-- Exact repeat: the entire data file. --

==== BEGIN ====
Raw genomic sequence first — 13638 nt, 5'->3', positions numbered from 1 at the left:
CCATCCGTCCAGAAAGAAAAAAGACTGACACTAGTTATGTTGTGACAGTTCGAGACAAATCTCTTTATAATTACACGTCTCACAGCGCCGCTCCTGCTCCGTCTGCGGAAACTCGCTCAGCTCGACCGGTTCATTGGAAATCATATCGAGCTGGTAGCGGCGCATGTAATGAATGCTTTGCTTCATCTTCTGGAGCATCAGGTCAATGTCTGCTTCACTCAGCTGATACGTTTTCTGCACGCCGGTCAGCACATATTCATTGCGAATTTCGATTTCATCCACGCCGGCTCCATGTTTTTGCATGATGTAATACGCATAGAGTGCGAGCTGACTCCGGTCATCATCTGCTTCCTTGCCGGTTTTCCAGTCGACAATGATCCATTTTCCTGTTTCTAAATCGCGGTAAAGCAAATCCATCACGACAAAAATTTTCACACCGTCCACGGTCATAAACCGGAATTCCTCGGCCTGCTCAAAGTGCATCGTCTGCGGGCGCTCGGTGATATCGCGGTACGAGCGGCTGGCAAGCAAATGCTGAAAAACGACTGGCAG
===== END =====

Raw genomic sequence first — 13638 nt, 5'->3', positions numbered from 1 at the left:
CCATCCGTCCAGAAAGAAAAAAGACTGACACTAGTTATGTTGTGACAGTTCGAGACAAATCTCTTTATAATTACACGTCTCACAGCGCCGCTCCTGCTCCGTCTGCGGAAACTCGCTCAGCTCGACCGGTTCATTGGAAATCATATCGAGCTGGTAGCGGCGCATGTAATGAATGCTTTGCTTCATCTTCTGGAGCATCAGGTCAATGTCTGCTTCACTCAGCTGATACGTTTTCTGCACGCCGGTCAGCACATATTCATTGCGAATTTCGATTTCATCCACGCCGGCTCCATGTTTTTGCATGATGTAATACGCATAGAGTGCGAGCTGACTCCGGTCATCATCTGCTTCCTTGCCGGTTTTCCAGTCGACAATGATCCATTTTCCTGTTTCTAAATCGCGGTAAAGCAAATCCATCACGACAAAAATTTTCACACCGTCCACGGTCATAAACCGGAATTCCTCGGCCTGCTCAAAGTGCATCGTCTGCGGGCGCTCGGTGATATCGCGGTACGAGCGGCTGGCAAGCAAATGCTGAAAAACGACTGGCAG